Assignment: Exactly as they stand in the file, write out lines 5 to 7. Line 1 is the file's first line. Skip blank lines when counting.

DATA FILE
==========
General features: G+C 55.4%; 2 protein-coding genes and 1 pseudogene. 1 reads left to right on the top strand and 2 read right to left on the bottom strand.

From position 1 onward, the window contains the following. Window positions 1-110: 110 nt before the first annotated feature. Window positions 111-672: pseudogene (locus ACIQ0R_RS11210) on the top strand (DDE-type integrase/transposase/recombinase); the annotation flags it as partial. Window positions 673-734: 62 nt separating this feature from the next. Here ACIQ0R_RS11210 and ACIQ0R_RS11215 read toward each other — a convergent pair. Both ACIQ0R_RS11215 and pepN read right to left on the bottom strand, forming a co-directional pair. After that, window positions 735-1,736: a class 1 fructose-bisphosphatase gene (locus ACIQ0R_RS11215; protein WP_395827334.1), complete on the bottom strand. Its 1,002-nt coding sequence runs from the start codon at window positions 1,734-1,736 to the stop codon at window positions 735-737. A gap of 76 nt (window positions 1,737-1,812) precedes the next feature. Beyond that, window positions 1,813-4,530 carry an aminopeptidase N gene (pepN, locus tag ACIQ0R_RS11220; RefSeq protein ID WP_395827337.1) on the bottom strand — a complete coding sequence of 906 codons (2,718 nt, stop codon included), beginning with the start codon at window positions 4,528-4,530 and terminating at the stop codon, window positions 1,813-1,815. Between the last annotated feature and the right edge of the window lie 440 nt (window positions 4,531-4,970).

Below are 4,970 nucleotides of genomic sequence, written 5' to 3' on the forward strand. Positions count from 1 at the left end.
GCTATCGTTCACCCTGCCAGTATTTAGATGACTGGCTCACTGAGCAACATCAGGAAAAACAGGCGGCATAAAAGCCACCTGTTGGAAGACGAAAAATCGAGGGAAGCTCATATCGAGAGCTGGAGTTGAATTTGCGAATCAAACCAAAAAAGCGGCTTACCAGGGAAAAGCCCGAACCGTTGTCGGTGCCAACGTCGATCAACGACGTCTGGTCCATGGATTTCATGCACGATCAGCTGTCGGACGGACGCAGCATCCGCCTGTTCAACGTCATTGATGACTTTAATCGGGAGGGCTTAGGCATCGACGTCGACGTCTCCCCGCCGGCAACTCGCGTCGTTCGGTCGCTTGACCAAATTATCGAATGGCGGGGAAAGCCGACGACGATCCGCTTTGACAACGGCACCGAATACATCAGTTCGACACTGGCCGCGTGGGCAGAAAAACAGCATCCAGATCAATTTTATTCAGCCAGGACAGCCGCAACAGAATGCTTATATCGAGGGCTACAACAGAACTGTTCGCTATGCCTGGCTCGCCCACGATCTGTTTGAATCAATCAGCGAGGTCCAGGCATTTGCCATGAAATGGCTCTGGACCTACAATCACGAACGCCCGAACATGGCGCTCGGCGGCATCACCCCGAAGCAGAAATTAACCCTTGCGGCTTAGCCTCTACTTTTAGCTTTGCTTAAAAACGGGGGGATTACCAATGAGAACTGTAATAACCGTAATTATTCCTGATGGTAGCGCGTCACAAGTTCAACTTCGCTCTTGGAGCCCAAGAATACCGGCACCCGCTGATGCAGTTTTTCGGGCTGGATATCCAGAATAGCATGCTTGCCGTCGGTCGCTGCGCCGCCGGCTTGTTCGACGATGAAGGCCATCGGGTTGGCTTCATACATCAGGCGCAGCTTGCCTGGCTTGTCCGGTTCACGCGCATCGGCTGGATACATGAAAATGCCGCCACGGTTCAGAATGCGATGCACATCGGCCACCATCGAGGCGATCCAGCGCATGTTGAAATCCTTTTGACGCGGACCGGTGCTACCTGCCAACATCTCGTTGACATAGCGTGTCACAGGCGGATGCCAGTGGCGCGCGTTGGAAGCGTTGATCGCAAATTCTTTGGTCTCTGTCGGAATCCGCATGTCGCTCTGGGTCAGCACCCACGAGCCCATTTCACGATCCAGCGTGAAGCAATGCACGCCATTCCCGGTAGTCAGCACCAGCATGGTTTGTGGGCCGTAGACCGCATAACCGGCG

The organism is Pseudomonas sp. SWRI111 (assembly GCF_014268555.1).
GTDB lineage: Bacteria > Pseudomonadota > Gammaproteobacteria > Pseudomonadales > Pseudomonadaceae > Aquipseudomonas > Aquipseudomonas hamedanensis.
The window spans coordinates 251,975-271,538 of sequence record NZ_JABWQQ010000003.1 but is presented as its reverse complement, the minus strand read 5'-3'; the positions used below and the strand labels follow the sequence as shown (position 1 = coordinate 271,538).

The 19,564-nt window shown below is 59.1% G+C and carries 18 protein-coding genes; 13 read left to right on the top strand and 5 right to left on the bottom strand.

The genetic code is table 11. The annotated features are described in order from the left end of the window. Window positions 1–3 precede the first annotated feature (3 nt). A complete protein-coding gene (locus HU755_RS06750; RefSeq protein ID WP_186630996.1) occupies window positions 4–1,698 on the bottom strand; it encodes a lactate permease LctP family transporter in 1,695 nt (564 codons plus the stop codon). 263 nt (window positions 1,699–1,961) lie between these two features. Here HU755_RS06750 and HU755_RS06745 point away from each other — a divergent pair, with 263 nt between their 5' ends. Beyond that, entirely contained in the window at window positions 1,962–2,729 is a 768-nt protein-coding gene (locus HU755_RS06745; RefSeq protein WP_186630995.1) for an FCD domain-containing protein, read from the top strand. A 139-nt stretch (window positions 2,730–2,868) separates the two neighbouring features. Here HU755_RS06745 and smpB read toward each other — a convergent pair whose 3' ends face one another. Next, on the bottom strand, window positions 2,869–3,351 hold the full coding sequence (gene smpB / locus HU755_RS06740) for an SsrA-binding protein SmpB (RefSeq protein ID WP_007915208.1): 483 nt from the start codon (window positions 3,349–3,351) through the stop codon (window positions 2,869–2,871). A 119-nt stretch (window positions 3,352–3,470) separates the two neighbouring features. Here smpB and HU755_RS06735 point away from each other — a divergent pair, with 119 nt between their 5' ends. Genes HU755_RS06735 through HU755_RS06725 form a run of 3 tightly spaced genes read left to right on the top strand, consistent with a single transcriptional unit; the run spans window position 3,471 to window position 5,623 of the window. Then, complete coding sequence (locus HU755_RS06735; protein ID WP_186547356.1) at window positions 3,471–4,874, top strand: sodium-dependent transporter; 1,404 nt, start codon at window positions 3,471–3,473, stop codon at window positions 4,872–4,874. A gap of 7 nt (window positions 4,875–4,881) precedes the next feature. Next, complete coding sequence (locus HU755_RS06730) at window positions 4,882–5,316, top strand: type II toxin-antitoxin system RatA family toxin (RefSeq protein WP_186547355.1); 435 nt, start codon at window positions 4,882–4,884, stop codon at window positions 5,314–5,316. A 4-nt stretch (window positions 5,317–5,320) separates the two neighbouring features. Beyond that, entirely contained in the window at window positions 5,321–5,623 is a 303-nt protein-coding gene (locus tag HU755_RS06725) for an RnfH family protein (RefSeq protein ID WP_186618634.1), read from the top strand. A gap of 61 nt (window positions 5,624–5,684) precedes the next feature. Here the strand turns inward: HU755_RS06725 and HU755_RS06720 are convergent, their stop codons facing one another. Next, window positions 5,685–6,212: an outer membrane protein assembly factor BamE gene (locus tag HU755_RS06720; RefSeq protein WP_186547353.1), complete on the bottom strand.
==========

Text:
The organism is Pseudomonas sp. SWRI111 (assembly GCF_014268555.1).
GTDB lineage: Bacteria > Pseudomonadota > Gammaproteobacteria > Pseudomonadales > Pseudomonadaceae > Aquipseudomonas > Aquipseudomonas hamedanensis.
The window spans coordinates 251,975-271,538 of sequence record NZ_JABWQQ010000003.1 but is presented as its reverse complement, the minus strand read 5'-3'; the positions used below and the strand labels follow the sequence as shown (position 1 = coordinate 271,538).